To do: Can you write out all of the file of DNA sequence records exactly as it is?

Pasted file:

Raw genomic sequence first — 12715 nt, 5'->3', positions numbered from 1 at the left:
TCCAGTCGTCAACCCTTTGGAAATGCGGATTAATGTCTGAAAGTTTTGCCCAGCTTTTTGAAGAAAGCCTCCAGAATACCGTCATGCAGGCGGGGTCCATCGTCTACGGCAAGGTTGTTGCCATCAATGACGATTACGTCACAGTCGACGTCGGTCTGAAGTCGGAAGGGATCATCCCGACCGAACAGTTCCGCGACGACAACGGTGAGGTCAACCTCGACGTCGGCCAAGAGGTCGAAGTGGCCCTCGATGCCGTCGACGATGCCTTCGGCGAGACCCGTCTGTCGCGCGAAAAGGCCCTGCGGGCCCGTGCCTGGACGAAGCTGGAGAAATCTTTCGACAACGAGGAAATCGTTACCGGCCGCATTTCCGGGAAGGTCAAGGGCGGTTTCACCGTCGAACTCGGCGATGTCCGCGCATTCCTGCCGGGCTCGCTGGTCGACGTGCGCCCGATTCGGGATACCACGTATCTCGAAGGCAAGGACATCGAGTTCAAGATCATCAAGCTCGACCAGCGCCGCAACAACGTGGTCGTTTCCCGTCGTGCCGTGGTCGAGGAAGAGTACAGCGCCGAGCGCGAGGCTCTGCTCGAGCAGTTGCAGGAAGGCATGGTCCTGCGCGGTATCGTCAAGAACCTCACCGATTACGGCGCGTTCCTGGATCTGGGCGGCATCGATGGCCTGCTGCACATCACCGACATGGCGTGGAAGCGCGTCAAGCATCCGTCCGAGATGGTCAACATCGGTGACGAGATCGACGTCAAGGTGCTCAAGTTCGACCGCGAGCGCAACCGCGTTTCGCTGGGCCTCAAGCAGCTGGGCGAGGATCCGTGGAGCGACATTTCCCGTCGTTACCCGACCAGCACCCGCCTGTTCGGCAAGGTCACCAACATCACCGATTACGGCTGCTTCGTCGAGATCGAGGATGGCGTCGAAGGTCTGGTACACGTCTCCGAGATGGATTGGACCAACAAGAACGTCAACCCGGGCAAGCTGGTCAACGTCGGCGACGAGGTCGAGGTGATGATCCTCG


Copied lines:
Raw genomic sequence first — 12715 nt, 5'->3', positions numbered from 1 at the left:
TCCAGTCGTCAACCCTTTGGAAATGCGGATTAATGTCTGAAAGTTTTGCCCAGCTTTTTGAAGAAAGCCTCCAGAATACCGTCATGCAGGCGGGGTCCATCGTCTACGGCAAGGTTGTTGCCATCAATGACGATTACGTCACAGTCGACGTCGGTCTGAAGTCGGAAGGGATCATCCCGACCGAACAGTTCCGCGACGACAACGGTGAGGTCAACCTCGACGTCGGCCAAGAGGTCGAAGTGGCCCTCGATGCCGTCGACGATGCCTTCGGCGAGACCCGTCTGTCGCGCGAAAAGGCCCTGCGGGCCCGTGCCTGGACGAAGCTGGAGAAATCTTTCGACAACGAGGAAATCGTTACCGGCCGCATTTCCGGGAAGGTCAAGGGCGGTTTCACCGTCGAACTCGGCGATGTCCGCGCATTCCTGCCGGGCTCGCTGGTCGACGTGCGCCCGATTCGGGATACCACGTATCTCGAAGGCAAGGACATCGAGTTCAAGATCATCAAGCTCGACCAGCGCCGCAACAACGTGGTCGTTTCCCGTCGTGCCGTGGTCGAGGAAGAGTACAGCGCCGAGCGCGAGGCTCTGCTCGAGCAGTTGCAGGAAGGCATGGTCCTGCGCGGTATCGTCAAGAACCTCACCGATTACGGCGCGTTCCTGGATCTGGGCGGCATCGATGGCCTGCTGCACATCACCGACATGGCGTGGAAGCGCGTCAAGCATCCGTCCGAGATGGTCAACATCGGTGACGAGATCGACGTCAAGGTGCTCAAGTTCGACCGCGAGCGCAACCGCGTTTCGCTGGGCCTCAAGCAGCTGGGCGAGGATCCGTGGAGCGACATTTCCCGTCGTTACCCGACCAGCACCCGCCTGTTCGGCAAGGTCACCAACATCACCGATTACGGCTGCTTCGTCGAGATCGAGGATGGCGTCGAAGGTCTGGTACACGTCTCCGAGATGGATTGGACCAACAAGAACGTCAACCCGGGCAAGCTGGTCAACGTCGGCGACGAGGTCGAGGTGATGATCCTCG